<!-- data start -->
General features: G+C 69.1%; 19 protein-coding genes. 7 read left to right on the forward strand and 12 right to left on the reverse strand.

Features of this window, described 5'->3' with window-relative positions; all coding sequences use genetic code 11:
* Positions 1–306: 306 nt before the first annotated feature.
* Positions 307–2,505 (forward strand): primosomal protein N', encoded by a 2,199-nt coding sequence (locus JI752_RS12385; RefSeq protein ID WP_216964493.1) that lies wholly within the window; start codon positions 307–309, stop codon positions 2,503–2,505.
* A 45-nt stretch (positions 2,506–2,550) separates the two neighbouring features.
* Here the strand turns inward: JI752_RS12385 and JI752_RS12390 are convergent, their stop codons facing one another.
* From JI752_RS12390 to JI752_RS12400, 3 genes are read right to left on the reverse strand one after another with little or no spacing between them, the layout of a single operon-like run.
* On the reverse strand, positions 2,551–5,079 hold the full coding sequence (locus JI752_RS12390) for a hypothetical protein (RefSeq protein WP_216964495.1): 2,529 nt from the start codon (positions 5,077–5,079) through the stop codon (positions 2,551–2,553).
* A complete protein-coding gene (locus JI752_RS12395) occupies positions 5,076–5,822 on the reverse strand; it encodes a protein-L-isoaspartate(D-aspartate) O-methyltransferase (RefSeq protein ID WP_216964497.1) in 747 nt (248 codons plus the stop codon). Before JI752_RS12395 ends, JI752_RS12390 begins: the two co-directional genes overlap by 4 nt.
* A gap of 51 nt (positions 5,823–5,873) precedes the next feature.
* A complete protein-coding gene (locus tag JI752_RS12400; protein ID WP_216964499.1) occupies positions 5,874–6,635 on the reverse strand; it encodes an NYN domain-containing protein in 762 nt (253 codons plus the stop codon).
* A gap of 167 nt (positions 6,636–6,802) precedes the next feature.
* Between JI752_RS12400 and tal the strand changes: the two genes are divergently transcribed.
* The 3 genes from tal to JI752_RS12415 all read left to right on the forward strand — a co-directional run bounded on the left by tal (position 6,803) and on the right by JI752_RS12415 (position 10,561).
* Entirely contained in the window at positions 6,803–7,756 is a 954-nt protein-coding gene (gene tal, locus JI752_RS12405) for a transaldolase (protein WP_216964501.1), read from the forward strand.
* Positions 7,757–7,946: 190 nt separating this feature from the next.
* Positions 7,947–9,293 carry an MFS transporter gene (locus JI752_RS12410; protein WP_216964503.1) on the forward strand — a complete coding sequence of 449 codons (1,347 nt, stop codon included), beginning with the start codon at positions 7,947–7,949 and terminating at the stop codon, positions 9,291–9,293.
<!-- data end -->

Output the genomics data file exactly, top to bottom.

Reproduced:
General features: G+C 69.1%; 19 protein-coding genes. 7 read left to right on the forward strand and 12 right to left on the reverse strand.

Features of this window, described 5'->3' with window-relative positions; all coding sequences use genetic code 11:
* Positions 1–306: 306 nt before the first annotated feature.
* Positions 307–2,505 (forward strand): primosomal protein N', encoded by a 2,199-nt coding sequence (locus JI752_RS12385; RefSeq protein ID WP_216964493.1) that lies wholly within the window; start codon positions 307–309, stop codon positions 2,503–2,505.
* A 45-nt stretch (positions 2,506–2,550) separates the two neighbouring features.
* Here the strand turns inward: JI752_RS12385 and JI752_RS12390 are convergent, their stop codons facing one another.
* From JI752_RS12390 to JI752_RS12400, 3 genes are read right to left on the reverse strand one after another with little or no spacing between them, the layout of a single operon-like run.
* On the reverse strand, positions 2,551–5,079 hold the full coding sequence (locus JI752_RS12390) for a hypothetical protein (RefSeq protein WP_216964495.1): 2,529 nt from the start codon (positions 5,077–5,079) through the stop codon (positions 2,551–2,553).
* A complete protein-coding gene (locus JI752_RS12395) occupies positions 5,076–5,822 on the reverse strand; it encodes a protein-L-isoaspartate(D-aspartate) O-methyltransferase (RefSeq protein ID WP_216964497.1) in 747 nt (248 codons plus the stop codon). Before JI752_RS12395 ends, JI752_RS12390 begins: the two co-directional genes overlap by 4 nt.
* A gap of 51 nt (positions 5,823–5,873) precedes the next feature.
* A complete protein-coding gene (locus tag JI752_RS12400; protein ID WP_216964499.1) occupies positions 5,874–6,635 on the reverse strand; it encodes an NYN domain-containing protein in 762 nt (253 codons plus the stop codon).
* A gap of 167 nt (positions 6,636–6,802) precedes the next feature.
* Between JI752_RS12400 and tal the strand changes: the two genes are divergently transcribed.
* The 3 genes from tal to JI752_RS12415 all read left to right on the forward strand — a co-directional run bounded on the left by tal (position 6,803) and on the right by JI752_RS12415 (position 10,561).
* Entirely contained in the window at positions 6,803–7,756 is a 954-nt protein-coding gene (gene tal, locus JI752_RS12405) for a transaldolase (protein WP_216964501.1), read from the forward strand.
* Positions 7,757–7,946: 190 nt separating this feature from the next.
* Positions 7,947–9,293 carry an MFS transporter gene (locus JI752_RS12410; protein WP_216964503.1) on the forward strand — a complete coding sequence of 449 codons (1,347 nt, stop codon included), beginning with the start codon at positions 7,947–7,949 and terminating at the stop codon, positions 9,291–9,293.